A Family Gratitude Practice

January 09, 2016

Quote of the Week

"I can no other answer make but thanks, and thanks, and ever thanks." --William Shakespeare, Twelfth Night

Three Reasons To Raise Grateful Kids

"In The Science of Gratitude, we report on studies suggesting how being grateful is good for your health, how it can strengthen your romantic relationships, why it’s important to the workplace, and much more.

I approached all of this research as a somewhat skeptical journalist. But I also examined it as the mother of a toddler. By the time we completed the project, the reporter in me came away with a newfound intellectual appreciation for gratitude; the parent in me came away with a new mission for my son.

I got the gratitude bug. In fact, I even bought my toddler a little puppet book, called Thank You, all about a puppy who keeps saying “thank you” at his birthday party.

What motivated me to buy a children’s book about gratitude? The answer lies in all the research I uncovered looking at the positive effects of gratitude on children--- benefits that serve them well at different stages of their development. It convinced me to raise a grateful child. Or at least do my best to raise one.

Here are the three key lessons I took away from my reporting on the science of gratitude, as a journalist and as a mother." [read more]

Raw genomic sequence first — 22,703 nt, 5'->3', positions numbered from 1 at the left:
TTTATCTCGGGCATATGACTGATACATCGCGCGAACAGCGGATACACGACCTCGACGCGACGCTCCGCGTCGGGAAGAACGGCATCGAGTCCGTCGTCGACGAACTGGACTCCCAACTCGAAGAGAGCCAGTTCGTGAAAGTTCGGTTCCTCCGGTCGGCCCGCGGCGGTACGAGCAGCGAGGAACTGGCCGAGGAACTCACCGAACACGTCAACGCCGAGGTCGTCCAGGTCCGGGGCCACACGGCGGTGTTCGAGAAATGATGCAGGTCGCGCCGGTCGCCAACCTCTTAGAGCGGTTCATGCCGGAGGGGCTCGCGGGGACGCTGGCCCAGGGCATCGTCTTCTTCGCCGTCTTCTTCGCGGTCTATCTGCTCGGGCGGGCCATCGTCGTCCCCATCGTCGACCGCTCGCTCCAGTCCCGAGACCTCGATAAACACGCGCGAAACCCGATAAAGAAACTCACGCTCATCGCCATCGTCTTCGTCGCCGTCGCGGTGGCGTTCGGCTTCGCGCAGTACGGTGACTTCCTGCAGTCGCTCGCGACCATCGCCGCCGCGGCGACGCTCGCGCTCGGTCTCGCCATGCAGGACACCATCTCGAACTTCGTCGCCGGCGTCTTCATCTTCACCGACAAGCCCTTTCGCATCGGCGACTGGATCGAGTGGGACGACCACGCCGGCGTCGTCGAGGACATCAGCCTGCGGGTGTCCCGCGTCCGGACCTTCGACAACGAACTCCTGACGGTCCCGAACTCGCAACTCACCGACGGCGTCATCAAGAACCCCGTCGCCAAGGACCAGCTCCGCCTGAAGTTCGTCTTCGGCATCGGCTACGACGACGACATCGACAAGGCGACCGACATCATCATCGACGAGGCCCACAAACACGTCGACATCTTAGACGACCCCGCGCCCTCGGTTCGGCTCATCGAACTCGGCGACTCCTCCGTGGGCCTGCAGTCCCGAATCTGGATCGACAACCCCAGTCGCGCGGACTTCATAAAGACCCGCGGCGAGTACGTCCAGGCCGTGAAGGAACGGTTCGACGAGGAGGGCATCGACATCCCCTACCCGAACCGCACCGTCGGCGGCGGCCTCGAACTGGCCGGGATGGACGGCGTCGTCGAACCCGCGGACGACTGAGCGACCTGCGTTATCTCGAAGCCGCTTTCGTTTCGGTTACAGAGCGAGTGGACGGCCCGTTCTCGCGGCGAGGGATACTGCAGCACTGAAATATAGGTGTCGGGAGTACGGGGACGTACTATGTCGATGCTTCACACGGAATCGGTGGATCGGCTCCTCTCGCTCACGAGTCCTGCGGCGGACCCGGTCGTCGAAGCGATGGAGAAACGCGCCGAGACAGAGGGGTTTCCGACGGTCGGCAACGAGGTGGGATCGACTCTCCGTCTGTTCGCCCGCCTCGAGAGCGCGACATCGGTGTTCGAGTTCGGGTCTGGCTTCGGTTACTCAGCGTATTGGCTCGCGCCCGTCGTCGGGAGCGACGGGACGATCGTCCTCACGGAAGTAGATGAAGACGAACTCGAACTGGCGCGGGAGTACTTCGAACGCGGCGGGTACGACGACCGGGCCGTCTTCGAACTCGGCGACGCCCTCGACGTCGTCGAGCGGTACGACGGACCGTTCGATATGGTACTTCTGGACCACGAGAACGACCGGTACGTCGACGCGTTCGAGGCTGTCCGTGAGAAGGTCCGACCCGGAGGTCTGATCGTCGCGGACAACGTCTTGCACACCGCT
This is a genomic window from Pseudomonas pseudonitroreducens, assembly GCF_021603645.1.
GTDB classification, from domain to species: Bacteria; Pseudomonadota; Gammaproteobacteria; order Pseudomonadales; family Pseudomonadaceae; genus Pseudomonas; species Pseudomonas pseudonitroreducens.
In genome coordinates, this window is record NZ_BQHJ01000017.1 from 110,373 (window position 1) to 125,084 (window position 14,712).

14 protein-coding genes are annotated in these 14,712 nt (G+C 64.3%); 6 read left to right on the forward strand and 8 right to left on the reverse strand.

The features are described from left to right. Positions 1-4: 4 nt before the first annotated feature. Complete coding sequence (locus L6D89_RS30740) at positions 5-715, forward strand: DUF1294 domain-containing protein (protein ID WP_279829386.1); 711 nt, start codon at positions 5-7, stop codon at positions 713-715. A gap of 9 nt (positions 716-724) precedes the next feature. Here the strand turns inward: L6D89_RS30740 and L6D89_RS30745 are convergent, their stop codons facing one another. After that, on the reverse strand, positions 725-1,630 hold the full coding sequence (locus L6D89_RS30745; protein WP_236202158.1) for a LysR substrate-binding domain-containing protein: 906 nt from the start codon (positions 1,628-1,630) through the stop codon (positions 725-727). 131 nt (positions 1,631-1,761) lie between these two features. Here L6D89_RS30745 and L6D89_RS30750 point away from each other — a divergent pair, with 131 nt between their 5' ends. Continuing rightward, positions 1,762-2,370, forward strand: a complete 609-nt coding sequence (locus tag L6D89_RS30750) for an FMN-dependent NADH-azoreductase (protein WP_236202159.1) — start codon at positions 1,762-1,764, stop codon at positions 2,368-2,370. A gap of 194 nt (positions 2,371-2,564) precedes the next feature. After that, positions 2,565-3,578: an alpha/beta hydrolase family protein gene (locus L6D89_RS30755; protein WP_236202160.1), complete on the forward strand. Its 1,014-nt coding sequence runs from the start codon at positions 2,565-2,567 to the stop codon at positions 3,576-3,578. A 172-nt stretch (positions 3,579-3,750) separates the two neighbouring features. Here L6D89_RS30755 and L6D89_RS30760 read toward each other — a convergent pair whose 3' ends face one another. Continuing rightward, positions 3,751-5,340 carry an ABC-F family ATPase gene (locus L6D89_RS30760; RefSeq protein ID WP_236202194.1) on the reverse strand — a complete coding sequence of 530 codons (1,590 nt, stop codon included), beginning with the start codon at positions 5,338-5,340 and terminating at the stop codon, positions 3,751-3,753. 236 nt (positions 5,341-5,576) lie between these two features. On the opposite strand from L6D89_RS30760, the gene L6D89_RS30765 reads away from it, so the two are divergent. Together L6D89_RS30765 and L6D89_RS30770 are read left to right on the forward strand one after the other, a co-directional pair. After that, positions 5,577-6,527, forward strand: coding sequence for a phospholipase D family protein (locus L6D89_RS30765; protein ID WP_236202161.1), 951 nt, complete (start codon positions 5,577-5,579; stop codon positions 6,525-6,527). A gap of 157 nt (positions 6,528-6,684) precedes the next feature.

Reading Corner

Title: Buddha Doodles Gratitude Journal: Shining Your Light
By: Molly Hahn
Ages: 4+

Why? Put positivity into practice! A few of the many benefits of a gratitude practice include feeling happier, less stress, better sleep, and a reduction in negative emotions. Each page has a different Buddha Doodle with space to write what you're grateful for! --Publishers

Be the Change

Develop a family gratitude practice. At the end of each day, consider with your child, what is there to be grateful for in that day? Musing on positive things at the end of the day, focusing particularly on gratitude, is good for the body, mind, and soul. Studies show that a gratitude practice can transform your life.  See how a gratitude practice transformed a class here.

If a journal isn't your cup of tea, consider getting a blessing jar--a large container--to collect your appreciative moments. Simply write what you are grateful for on a slip of paper, fold it up, and toss it into the jar. Perhaps a new New Year's Eve tradition could be spilling out the jar and reading about all the wonderful moments that the year brought to your family.